Solaris

Solaris

"Solaris" is the most famous of Lem's novels.  It had been reviewed many times in various countries and in various languages.  It belongs – probably as no other Polish literary work – to the core of its genre, to the canon: a novel about contact with aliens cannot be omitted  in discussions of world science fiction.  Why has "Solaris" achieved this status?  Probably because the book not only present the most original vision of the alien world known to science fiction, but in the most interesting and emotional way present the drama of cognition and its entanglement in literature, in telling stories that is so inseparable for human culture.

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Astronaut Hal Bregg has just returned to Earth after an exploratory mission to Arcturus and points beyond. But while only ten years have passed for him, 127 have gone by on Earth—and the planet to which he has come home has changed so utterly as to be virtually unrecognizable. Cars and planes have been replaced by gleeders and ulders; you can still get coffee for breakfast, but instead of eggs or toast the choice is among ozote, kress or herma. People, too, have changed. A chemical process called "betrization," now mandatory for all children, has all but eliminated mankind's aggressive impulses, producing a race of mild-mannered, casually ineffectual pleasure seekers who react to Bregg's exploits with mind-boggling indifference. "Everything is now lukewarm," an aged physician tells the bewildered Bregg.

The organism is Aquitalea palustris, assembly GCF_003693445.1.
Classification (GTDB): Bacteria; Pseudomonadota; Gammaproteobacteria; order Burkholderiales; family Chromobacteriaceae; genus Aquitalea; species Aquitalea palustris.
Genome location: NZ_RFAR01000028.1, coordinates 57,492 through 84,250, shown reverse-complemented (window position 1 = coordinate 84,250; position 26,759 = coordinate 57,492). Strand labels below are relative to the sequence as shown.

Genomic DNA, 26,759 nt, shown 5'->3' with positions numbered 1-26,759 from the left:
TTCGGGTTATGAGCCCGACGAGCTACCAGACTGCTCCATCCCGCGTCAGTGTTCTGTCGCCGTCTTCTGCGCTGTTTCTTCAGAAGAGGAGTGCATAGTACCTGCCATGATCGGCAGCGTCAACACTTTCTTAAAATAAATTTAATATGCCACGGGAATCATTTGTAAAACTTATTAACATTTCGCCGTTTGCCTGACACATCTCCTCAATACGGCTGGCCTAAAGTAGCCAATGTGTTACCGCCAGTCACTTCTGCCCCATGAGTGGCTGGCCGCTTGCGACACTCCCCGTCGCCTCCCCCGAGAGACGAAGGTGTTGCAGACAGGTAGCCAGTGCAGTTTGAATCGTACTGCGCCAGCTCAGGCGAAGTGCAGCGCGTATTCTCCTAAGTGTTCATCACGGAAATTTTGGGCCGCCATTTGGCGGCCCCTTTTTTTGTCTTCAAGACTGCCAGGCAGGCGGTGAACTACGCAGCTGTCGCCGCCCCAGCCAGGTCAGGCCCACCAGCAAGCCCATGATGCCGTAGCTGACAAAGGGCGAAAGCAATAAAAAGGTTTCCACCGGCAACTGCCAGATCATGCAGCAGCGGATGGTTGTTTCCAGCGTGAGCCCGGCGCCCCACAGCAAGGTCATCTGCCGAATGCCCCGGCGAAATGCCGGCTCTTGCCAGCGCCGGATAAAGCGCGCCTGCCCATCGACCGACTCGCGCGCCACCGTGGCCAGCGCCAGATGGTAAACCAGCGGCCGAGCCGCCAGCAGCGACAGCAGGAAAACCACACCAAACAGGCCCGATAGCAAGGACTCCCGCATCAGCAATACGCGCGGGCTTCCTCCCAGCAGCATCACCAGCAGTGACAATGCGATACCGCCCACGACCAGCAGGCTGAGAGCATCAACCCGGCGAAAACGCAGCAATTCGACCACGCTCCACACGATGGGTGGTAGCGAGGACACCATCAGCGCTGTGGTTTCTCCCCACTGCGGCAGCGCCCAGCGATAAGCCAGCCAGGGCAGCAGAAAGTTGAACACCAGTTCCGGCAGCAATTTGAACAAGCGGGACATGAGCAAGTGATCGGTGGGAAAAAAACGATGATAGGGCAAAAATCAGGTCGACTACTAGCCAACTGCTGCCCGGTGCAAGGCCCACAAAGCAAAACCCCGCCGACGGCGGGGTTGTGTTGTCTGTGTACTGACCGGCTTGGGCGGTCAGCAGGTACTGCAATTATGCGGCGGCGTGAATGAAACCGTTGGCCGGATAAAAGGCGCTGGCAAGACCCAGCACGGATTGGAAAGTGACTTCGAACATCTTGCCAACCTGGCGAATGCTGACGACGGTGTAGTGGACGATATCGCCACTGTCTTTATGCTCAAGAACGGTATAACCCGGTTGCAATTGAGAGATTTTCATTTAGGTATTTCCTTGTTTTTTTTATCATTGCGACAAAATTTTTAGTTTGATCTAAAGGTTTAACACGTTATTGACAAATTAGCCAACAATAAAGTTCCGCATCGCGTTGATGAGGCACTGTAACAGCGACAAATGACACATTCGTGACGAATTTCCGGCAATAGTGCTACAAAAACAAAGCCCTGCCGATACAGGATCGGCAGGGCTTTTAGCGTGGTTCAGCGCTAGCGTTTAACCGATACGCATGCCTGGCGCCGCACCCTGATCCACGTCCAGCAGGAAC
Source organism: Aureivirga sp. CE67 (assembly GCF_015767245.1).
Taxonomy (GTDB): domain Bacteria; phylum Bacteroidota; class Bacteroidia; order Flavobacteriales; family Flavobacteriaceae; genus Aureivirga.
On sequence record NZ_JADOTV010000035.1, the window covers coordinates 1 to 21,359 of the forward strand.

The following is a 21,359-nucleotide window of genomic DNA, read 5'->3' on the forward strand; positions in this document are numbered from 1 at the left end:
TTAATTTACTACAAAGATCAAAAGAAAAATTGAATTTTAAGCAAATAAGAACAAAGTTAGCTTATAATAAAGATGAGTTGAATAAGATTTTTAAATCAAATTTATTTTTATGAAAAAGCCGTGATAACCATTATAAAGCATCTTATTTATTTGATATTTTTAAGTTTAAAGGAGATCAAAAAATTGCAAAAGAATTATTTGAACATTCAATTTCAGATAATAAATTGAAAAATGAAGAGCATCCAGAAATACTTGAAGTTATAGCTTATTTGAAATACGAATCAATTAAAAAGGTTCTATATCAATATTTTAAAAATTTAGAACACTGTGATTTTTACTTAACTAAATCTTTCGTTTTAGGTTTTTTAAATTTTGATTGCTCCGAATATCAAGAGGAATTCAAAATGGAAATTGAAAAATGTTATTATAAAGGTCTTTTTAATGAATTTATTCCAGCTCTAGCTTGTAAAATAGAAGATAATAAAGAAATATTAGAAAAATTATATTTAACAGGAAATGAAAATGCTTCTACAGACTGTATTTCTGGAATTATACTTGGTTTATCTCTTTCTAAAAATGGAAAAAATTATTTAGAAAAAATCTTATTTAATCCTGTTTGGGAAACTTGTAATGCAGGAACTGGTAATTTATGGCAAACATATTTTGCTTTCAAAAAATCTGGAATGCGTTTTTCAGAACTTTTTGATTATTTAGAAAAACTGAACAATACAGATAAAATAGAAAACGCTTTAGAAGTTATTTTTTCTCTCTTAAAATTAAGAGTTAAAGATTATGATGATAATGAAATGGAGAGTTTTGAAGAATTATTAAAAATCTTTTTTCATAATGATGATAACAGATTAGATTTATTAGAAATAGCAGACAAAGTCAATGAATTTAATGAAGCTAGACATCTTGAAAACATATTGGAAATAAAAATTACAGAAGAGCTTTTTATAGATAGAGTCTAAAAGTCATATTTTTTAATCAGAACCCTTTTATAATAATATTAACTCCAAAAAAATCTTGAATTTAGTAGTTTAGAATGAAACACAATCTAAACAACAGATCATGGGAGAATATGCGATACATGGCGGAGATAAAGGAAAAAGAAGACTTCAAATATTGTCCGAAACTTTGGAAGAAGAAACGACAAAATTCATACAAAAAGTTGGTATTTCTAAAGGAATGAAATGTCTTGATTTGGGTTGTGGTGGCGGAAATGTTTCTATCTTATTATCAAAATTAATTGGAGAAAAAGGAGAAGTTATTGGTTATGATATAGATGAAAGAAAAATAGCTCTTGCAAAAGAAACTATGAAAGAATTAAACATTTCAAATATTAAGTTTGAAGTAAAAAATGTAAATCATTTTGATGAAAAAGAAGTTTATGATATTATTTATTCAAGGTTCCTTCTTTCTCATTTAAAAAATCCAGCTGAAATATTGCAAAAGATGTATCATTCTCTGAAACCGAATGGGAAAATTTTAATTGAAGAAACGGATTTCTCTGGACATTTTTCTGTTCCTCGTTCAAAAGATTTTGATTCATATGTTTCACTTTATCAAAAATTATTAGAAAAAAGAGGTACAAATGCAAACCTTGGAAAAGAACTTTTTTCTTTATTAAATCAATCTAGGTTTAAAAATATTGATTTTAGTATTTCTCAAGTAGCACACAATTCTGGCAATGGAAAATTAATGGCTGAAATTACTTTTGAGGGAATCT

The story of the traveler returned to an alien home was probably old in Homer's day. But in the hands of Stanisław Lem, it doesn't show its age. Lem, the playfully brilliant. Pole who may well be the best science-fiction writer working today in any language, is a prolific satirist/philosopher/novelist whose quirky, blackly humorous stories have earned him a vast following in Europe. The crisp new English translation of "Return From the Stars," which he wrote in 1961, is bound to enhance his growing reputation in the United States. A fast-paced, occasionally moving and hugely entertaining mini-Odyssey, it is among the most accessible of Lem's works. Hal Bregg's initial astonishment, brief stab at rebellion and final grudging acceptance of a not-very-brave new world mirror our own reactions. Lem—with characteristic deftness, attention to detail and stylistic virtuosity creates a society whose mores and mechanics may seem baffling at first but, in the end, not strange at all.

Allan J. Mayer, Newsweek 30 June 1980